Blue-Light Special

When it came to guns, the Overland cops weren't just playing around

"Glock could sell the older guns with the higher-capacity magazines for more money than they could sell the newer ones with the 10-round magazines," says Mike Blair, the former police-firearms instructor. "They could sell the ones made pre-ban and all the magazines that went with them, but anything manufactured after September 1994 had to have 10 rounds unless it was for law enforcement."

"I was told (Glock was) selling the used ones for more than they could sell the new ones," Blair adds.

Overland wasn't the only police department to trade in relatively new weapons after the assault-weapon ban (see sidebar), but given its repeated purchases of weapons, it had been one of the most active gun buyers. In a 10-year period, this one small department, with fewer than 50 police officers, purchased at least 257 handguns. And more than 200 guns, thanks to resales and trade-ins, ended up back in the marketplace.

"Overland was buying and selling guns.... So they were in the gun business. That's the bottom line." - Don Gault, former Overland police 


officer
"Overland was buying and selling guns.... So they were in the gun business. That's the bottom line." - Don Gault, former Overland police

officer

"Overland was buying and selling guns.... So they were in the gun business. That's the bottom line." -- Don Gault, former Overland police officer
Geoffrey Grahn
"Overland was buying and selling guns.... So they were in the gun business. That's the bottom line." -- Don Gault, former Overland police officer

And, just in case the latest semiautomatic weapons weren't enough to keep the peace in Overland, the chief made sure his officers also had access to weapons that may have been more appropriate for war-torn Beirut or Mogadishu than the home of Mr. Wizard's Frozen Custard and Woofies Hotdogs.

About the same time the department was converting to 9mm Glocks, it also bought five Heckler & Koch MP5 submachine guns (the weapon wielded by the INS agent who grabbed Elián Gonzalez), two Colt AR-15s (civilian versions of the M-16 used in Vietnam) and a USAS 12, a fully automatic anti-riot weapon that fires multiple 12-gauge shotgun shells. Those weapons -- illegal except for use by law enforcement -- were sold by the city to licensed firearms dealers after Williams quit.

Blair quips that it was like a mini-arms race in Overland. "The only thing they ever did (with the MP5s) was shoot 'em on our range. They were never used in any official capacity, because no one was ever trained on how to use them," Blair says. As for the heavy and unwieldy automatic shotgun, Blair describes the weapon as "completely useless, unless you wanted to anchor a boat somewhere. I shot it quite a bit over there at the range. You'd shoot it 30 or 40 times, it'd be so dirty it didn't work. At the time, I didn't know what the purpose of this was. I know now: The purpose was, Eddy Williams wanted something to play with."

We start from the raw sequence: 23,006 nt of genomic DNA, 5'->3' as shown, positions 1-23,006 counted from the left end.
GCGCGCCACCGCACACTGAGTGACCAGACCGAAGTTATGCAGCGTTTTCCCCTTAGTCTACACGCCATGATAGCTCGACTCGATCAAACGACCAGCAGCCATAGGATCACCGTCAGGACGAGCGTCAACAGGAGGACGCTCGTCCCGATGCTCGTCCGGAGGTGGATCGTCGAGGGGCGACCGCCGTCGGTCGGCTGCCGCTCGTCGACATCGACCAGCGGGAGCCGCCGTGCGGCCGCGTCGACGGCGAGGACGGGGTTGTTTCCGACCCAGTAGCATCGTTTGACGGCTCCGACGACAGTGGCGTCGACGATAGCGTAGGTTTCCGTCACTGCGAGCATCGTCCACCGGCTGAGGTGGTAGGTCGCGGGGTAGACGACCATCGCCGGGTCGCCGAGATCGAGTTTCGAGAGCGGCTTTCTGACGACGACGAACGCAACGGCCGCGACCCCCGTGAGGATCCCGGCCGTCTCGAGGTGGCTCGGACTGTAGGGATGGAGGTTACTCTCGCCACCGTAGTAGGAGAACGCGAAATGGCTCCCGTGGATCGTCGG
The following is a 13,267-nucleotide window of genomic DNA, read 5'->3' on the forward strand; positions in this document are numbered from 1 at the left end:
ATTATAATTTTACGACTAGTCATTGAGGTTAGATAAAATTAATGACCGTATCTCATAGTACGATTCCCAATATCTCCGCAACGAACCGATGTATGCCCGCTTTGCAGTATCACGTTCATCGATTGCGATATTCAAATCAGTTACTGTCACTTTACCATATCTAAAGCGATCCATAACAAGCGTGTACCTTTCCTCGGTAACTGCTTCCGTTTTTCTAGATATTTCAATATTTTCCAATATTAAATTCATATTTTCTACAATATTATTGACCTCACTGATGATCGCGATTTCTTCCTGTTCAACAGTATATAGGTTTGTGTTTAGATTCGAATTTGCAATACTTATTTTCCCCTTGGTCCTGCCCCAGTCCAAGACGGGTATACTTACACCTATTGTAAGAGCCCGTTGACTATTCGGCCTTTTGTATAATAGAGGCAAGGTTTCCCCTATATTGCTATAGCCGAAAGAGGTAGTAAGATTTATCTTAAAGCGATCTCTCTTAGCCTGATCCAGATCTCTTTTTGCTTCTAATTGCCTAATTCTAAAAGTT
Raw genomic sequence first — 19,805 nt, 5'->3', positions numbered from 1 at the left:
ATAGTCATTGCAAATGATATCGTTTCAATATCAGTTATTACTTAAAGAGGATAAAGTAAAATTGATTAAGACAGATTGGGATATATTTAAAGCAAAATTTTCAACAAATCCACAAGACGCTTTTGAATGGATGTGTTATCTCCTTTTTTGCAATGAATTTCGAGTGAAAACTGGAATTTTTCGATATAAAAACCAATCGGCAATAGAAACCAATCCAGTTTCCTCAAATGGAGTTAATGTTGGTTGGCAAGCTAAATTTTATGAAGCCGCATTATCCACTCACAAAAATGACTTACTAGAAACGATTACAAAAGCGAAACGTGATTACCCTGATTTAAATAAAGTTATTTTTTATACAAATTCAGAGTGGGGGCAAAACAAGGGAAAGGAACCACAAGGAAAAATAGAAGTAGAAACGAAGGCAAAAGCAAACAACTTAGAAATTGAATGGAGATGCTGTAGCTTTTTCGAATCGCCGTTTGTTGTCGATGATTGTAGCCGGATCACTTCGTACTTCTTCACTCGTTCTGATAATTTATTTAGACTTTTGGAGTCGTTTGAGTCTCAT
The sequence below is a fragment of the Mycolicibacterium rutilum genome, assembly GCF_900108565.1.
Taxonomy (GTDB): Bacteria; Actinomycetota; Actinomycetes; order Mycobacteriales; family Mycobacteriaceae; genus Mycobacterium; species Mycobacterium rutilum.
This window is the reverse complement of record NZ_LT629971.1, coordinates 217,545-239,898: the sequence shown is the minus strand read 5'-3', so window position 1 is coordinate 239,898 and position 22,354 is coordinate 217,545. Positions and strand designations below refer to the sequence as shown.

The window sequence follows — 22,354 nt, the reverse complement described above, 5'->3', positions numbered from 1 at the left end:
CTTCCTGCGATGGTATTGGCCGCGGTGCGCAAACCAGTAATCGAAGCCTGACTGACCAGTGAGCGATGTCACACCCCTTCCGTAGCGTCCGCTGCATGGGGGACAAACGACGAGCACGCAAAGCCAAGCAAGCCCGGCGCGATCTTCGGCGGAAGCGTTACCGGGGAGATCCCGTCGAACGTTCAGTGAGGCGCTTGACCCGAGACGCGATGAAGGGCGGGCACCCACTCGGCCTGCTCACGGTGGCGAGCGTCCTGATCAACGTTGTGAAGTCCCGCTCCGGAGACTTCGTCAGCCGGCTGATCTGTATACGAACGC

Gault agrees: "I shot the thing, and with a fully automatic, you could only put one on the target, and after that, there's like five or six rounds, they're all gone up in the air....You can't hang onto it -- it's a beast. This was just somebody's lark to get these things. They never had practical aspects to those at all."

Mark Brown says he asked the chief why they were buying and trading so many guns. "Williams said, 'Well, you know, we are being outgunned by the drug dealers. They got bigger and more powerful weapons.'" But, Brown says, "it was more than just the guns. Bear in mind, for like five years, Ronnie Wilhoit and Chief Williams kept running up bills of $14,000-$20,000 a year in ammo.... One day, I sat down and figured it out -- each officer would have to shoot like two boxes a day in order to use that kind of ammo. In fact, they hadn't even qualified in a long time. We knew something was wrong there."

Mayor Munsch says that when it came to firearms, he trusted Chief Williams to make the right call. "Let's put it this way," he says. "I pretty well let Eddy Williams or the chief of police run their departments -- it was up to them; it's not up to a mayor or a board of aldermen to decide 'This gun is better than that gun.'"

In fact, says Munsch, Williams was savvy when it came to dealing guns: "When we traded the guns for the other guns, I think it was almost a break-even deal. It'd be like someone coming up to you and saying, 'Hey, you bought a new Cadillac this last year, and we're going to give you a brand-new Cadillac with warranties and a much-updated one with much better for practically nothing.' It's kind of a hard deal to pass up.... When you can get something for practically nothing, that's hard to beat."

But police officers had a different take on what was happening. "These folks had a fixation with firearms," Blair says. "I've never seen somebody buy so many guns in my life for a 50-man police department."

Gault says, "First and foremost, police departments are in the business of taking guns off the street, not putting guns back on the street. Number two, (St. Louis Mayor) Clarence Harmon actually put a bounty out there for people to surrender guns, and the city of St. Louis was buying guns. Now, take those two things and use them as a reference: Overland was buying and selling guns, and they were selling them to whoever wanted to buy them.... So they were in the gun business. That's the bottom line."

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